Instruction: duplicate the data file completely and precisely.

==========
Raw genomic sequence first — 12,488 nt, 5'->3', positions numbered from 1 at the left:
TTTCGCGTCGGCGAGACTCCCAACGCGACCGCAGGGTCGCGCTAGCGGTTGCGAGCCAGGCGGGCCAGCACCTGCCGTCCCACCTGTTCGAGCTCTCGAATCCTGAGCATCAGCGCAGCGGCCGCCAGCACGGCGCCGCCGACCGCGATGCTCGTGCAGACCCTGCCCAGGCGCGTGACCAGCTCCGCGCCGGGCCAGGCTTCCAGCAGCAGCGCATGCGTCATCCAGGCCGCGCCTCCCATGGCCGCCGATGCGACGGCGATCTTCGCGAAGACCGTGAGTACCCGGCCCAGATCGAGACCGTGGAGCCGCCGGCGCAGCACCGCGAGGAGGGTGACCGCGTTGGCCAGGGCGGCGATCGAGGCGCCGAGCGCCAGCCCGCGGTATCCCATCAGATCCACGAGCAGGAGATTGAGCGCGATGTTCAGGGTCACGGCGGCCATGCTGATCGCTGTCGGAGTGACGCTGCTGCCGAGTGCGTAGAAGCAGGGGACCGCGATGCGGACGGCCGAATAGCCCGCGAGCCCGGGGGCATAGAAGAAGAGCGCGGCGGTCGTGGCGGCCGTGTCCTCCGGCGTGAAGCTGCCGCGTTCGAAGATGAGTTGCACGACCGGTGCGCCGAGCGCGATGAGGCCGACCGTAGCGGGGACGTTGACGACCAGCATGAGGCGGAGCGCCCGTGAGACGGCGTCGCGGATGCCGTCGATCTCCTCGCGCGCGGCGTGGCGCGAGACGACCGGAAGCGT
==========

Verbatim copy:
Raw genomic sequence first — 12,488 nt, 5'->3', positions numbered from 1 at the left:
TTTCGCGTCGGCGAGACTCCCAACGCGACCGCAGGGTCGCGCTAGCGGTTGCGAGCCAGGCGGGCCAGCACCTGCCGTCCCACCTGTTCGAGCTCTCGAATCCTGAGCATCAGCGCAGCGGCCGCCAGCACGGCGCCGCCGACCGCGATGCTCGTGCAGACCCTGCCCAGGCGCGTGACCAGCTCCGCGCCGGGCCAGGCTTCCAGCAGCAGCGCATGCGTCATCCAGGCCGCGCCTCCCATGGCCGCCGATGCGACGGCGATCTTCGCGAAGACCGTGAGTACCCGGCCCAGATCGAGACCGTGGAGCCGCCGGCGCAGCACCGCGAGGAGGGTGACCGCGTTGGCCAGGGCGGCGATCGAGGCGCCGAGCGCCAGCCCGCGGTATCCCATCAGATCCACGAGCAGGAGATTGAGCGCGATGTTCAGGGTCACGGCGGCCATGCTGATCGCTGTCGGAGTGACGCTGCTGCCGAGTGCGTAGAAGCAGGGGACCGCGATGCGGACGGCCGAATAGCCCGCGAGCCCGGGGGCATAGAAGAAGAGCGCGGCGGTCGTGGCGGCCGTGTCCTCCGGCGTGAAGCTGCCGCGTTCGAAGATGAGTTGCACGACCGGTGCGCCGAGCGCGATGAGGCCGACCGTAGCGGGGACGTTGACGACCAGCATGAGGCGGAGCGCCCGTGAGACGGCGTCGCGGATGCCGTCGATCTCCTCGCGCGCGGCGTGGCGCGAGACGACCGGAAGCGT